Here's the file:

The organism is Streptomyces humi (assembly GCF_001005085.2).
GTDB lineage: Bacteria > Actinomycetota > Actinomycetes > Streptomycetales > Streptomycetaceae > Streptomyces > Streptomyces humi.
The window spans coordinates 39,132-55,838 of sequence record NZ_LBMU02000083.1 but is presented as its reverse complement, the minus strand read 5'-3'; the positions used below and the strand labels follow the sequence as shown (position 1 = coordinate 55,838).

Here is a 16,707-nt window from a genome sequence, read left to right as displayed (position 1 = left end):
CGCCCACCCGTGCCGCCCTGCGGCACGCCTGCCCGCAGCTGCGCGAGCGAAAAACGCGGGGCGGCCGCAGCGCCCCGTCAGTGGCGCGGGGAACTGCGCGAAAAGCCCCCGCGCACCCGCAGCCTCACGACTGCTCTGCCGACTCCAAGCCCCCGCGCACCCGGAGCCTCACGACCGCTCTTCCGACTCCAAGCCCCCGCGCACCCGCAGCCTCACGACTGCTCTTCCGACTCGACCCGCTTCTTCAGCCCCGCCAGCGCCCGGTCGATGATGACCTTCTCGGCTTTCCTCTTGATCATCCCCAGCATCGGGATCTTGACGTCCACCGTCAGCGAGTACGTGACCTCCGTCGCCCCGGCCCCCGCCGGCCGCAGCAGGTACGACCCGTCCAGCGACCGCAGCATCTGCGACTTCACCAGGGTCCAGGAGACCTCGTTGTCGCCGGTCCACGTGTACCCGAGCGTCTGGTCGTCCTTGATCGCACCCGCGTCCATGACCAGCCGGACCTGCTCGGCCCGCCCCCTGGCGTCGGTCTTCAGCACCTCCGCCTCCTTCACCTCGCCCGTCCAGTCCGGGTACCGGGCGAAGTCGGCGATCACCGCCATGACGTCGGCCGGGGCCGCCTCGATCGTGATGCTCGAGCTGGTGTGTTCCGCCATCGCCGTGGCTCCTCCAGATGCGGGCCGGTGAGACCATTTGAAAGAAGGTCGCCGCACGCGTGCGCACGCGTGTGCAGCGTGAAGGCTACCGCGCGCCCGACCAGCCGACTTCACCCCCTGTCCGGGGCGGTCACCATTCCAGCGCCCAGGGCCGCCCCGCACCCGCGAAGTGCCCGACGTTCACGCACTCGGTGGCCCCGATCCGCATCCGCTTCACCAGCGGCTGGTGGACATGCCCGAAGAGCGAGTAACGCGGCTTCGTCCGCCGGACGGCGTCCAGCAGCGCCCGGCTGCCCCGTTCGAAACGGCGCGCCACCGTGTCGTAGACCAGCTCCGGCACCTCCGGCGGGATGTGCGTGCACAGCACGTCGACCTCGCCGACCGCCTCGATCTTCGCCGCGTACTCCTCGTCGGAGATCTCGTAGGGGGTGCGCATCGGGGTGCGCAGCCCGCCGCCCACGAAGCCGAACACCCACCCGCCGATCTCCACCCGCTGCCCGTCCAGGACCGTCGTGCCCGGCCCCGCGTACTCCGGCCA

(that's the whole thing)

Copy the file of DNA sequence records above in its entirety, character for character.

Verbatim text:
The organism is Streptomyces humi (assembly GCF_001005085.2).
GTDB lineage: Bacteria > Actinomycetota > Actinomycetes > Streptomycetales > Streptomycetaceae > Streptomyces > Streptomyces humi.
The window spans coordinates 39,132-55,838 of sequence record NZ_LBMU02000083.1 but is presented as its reverse complement, the minus strand read 5'-3'; the positions used below and the strand labels follow the sequence as shown (position 1 = coordinate 55,838).

Here is a 16,707-nt window from a genome sequence, read left to right as displayed (position 1 = left end):
CGCCCACCCGTGCCGCCCTGCGGCACGCCTGCCCGCAGCTGCGCGAGCGAAAAACGCGGGGCGGCCGCAGCGCCCCGTCAGTGGCGCGGGGAACTGCGCGAAAAGCCCCCGCGCACCCGCAGCCTCACGACTGCTCTGCCGACTCCAAGCCCCCGCGCACCCGGAGCCTCACGACCGCTCTTCCGACTCCAAGCCCCCGCGCACCCGCAGCCTCACGACTGCTCTTCCGACTCGACCCGCTTCTTCAGCCCCGCCAGCGCCCGGTCGATGATGACCTTCTCGGCTTTCCTCTTGATCATCCCCAGCATCGGGATCTTGACGTCCACCGTCAGCGAGTACGTGACCTCCGTCGCCCCGGCCCCCGCCGGCCGCAGCAGGTACGACCCGTCCAGCGACCGCAGCATCTGCGACTTCACCAGGGTCCAGGAGACCTCGTTGTCGCCGGTCCACGTGTACCCGAGCGTCTGGTCGTCCTTGATCGCACCCGCGTCCATGACCAGCCGGACCTGCTCGGCCCGCCCCCTGGCGTCGGTCTTCAGCACCTCCGCCTCCTTCACCTCGCCCGTCCAGTCCGGGTACCGGGCGAAGTCGGCGATCACCGCCATGACGTCGGCCGGGGCCGCCTCGATCGTGATGCTCGAGCTGGTGTGTTCCGCCATCGCCGTGGCTCCTCCAGATGCGGGCCGGTGAGACCATTTGAAAGAAGGTCGCCGCACGCGTGCGCACGCGTGTGCAGCGTGAAGGCTACCGCGCGCCCGACCAGCCGACTTCACCCCCTGTCCGGGGCGGTCACCATTCCAGCGCCCAGGGCCGCCCCGCACCCGCGAAGTGCCCGACGTTCACGCACTCGGTGGCCCCGATCCGCATCCGCTTCACCAGCGGCTGGTGGACATGCCCGAAGAGCGAGTAACGCGGCTTCGTCCGCCGGACGGCGTCCAGCAGCGCCCGGCTGCCCCGTTCGAAACGGCGCGCCACCGTGTCGTAGACCAGCTCCGGCACCTCCGGCGGGATGTGCGTGCACAGCACGTCGACCTCGCCGACCGCCTCGATCTTCGCCGCGTACTCCTCGTCGGAGATCTCGTAGGGGGTGCGCATCGGGGTGCGCAGCCCGCCGCCCACGAAGCCGAACACCCACCCGCCGATCTCCACCCGCTGCCCGTCCAGGACCGTCGTGCCCGGCCCCGCGTACTCCGGCCA